GLADWIN COUNTY – For the last year and a half I have been writing articles with Sandy Simonson, for which many of you readers recognize her name. She is a wonderfully talented writer, however, when it comes time to research material, she is old fashioned, hard core, and anti computer. She professes everything can be found in books, and she is right, however, there are many more books and materials listed within the computer than local libraries could handle.
So after 18 months of trying to convince Sandy that it would be a great benefit to her, how to do genealogy research using 21st century technology, I came up with another plan to convince her to change her mind and go technical. I will write an article about what I have taught Sandy this week, which will be just a one day, four hour session. Sandy will then write about what she learned, what questions she may have, and in doing so, our readers who wish to also learn how to do family research, and can also join in on the progress by practicing, at home or here at our genealogy room, the techniques and methods that I will be presenting to Sandy.
If I can teach Sandy, the hardcore anti-computer activist, how to research, I can teach anyone. So join in, learn, and discover your family’s past. Sandy and I can help.
The first lesson I taught Sandy was the use of the mouse without a tail. This mouse is no rodent and is not to be afraid of, so sit in your chair instead of standing on it. There are two buttons on top of the mouse. Pushing the left button is called left clicking, and the right is right clicking. How to use the scroll on the mouse. The mouse is your friend and will guide the cursor where you want it to go. The cursor is a flashing indicator on the screen that marks the place for entering or altering a character. The keyboard was not an issue as Sandy knew the basics for typing. The icons on the screen were explained and which ones held the files necessary for research.
I can see this is going to be a slow process besides challenging, so this first lesson was very basic to what I plan for her future. So now, here is Sandy with her response.
Genealogy 101, what a concept?
Whose brilliant idea was this? Oh boy, the first day of school – kin-der-gar-ten. But, this specific four syllable word is unknown and does not compute because, I remember hearing something pronounced with a silient k - kninny-gar-ten-. So off to school we go. My hair is set with neat and bouncy finger curls and I’m proudly sporting a bran-spanking new outfit. I’m being hand delivered into this scary, unfamiliar environment wherein the teacher presents with a sinister smile that’s saying, “Welcome! Said the spider to the fly”. I’m kicking back and crying out. “No! I don’t want to, please don’t make me. I like being a computer/research ninny and my standard remark has always been, I’m computer illiterate and proud of it.”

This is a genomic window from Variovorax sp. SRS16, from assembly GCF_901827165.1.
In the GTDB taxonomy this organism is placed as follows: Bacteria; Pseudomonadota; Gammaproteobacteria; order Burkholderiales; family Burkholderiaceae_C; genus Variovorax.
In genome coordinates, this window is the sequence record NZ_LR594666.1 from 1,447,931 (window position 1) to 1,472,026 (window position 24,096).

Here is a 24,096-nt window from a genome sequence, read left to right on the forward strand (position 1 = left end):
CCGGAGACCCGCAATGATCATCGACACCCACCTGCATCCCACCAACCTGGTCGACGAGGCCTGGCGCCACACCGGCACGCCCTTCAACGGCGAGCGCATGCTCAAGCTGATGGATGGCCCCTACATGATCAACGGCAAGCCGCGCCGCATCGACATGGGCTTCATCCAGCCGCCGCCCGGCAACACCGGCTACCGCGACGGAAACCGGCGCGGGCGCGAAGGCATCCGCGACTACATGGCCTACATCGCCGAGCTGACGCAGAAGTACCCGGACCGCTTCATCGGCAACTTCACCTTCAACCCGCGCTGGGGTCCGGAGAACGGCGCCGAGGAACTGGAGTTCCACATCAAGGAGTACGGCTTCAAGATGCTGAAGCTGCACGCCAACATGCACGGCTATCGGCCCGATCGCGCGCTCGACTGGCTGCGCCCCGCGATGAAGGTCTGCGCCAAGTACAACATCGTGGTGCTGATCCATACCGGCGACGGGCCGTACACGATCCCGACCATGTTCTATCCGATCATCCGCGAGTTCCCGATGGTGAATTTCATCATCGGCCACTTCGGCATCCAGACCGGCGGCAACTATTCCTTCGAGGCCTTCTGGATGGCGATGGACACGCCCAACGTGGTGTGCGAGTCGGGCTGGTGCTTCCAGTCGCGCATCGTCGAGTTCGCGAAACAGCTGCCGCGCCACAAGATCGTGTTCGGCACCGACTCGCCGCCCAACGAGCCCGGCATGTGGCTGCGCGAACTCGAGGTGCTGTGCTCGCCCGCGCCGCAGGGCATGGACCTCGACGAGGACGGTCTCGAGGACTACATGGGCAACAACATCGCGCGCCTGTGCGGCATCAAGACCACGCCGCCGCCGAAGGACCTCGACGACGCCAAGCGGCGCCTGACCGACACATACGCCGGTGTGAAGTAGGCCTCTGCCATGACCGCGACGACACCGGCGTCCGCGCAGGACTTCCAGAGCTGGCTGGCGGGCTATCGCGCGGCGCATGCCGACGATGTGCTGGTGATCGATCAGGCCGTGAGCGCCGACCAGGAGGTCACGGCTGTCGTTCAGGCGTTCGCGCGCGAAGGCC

Well, the first day I learned about computer lingo, icons, cursor, mouse etc. What are you talking about? Maybe I can use this line, “I’m sorry, but the mouse ate my homework.” Yup! My wheels are always turning, unlike that inanimate object that has an on/off control factor. What are you talking about? Can’t you speak Americanese, English? I’m too old to learn a foreign language and I feel like a foreign exchange student. I have clearly heard words like icon, cursor and mouse before but even the Webster’s New World Dictionary from 1984 hadn’t associated them with a computer.
I’m sure that most of the readers have heard the cliche, “you can’t make a silk purse out of a sows ear”, and there is no real clear evidence that after four grueling hours that I’ll advance to “SEE SPOT RUN”. Only time will tell. I’ve asked several questions throughout this horrendous ordeal but my final one is this, what happened to the graham crackers and milk I was promised? Just saying!
Since we have other articles to write, we propose that follow-up articles on our Genealogy 101 educational series shall be offered once a month.
Our next general meeting will be on Saturday, Sept. 7 at 10 a.m. on the second floor of the Gladwin County Library. The scheduled presentation that follows our meeting is titled, “In search of Vikings”. And as always, the genealogy room will be opened up and made available for any research until 4 p.m.
We need to identify an error that was printed in the final Shoe Box Series article. We had inadvertently recognized the Gladwin Historical Society as its author but it should have instead identified the genealogy media team. We especially apologize to the Gladwin Record. Sorry for the mistake.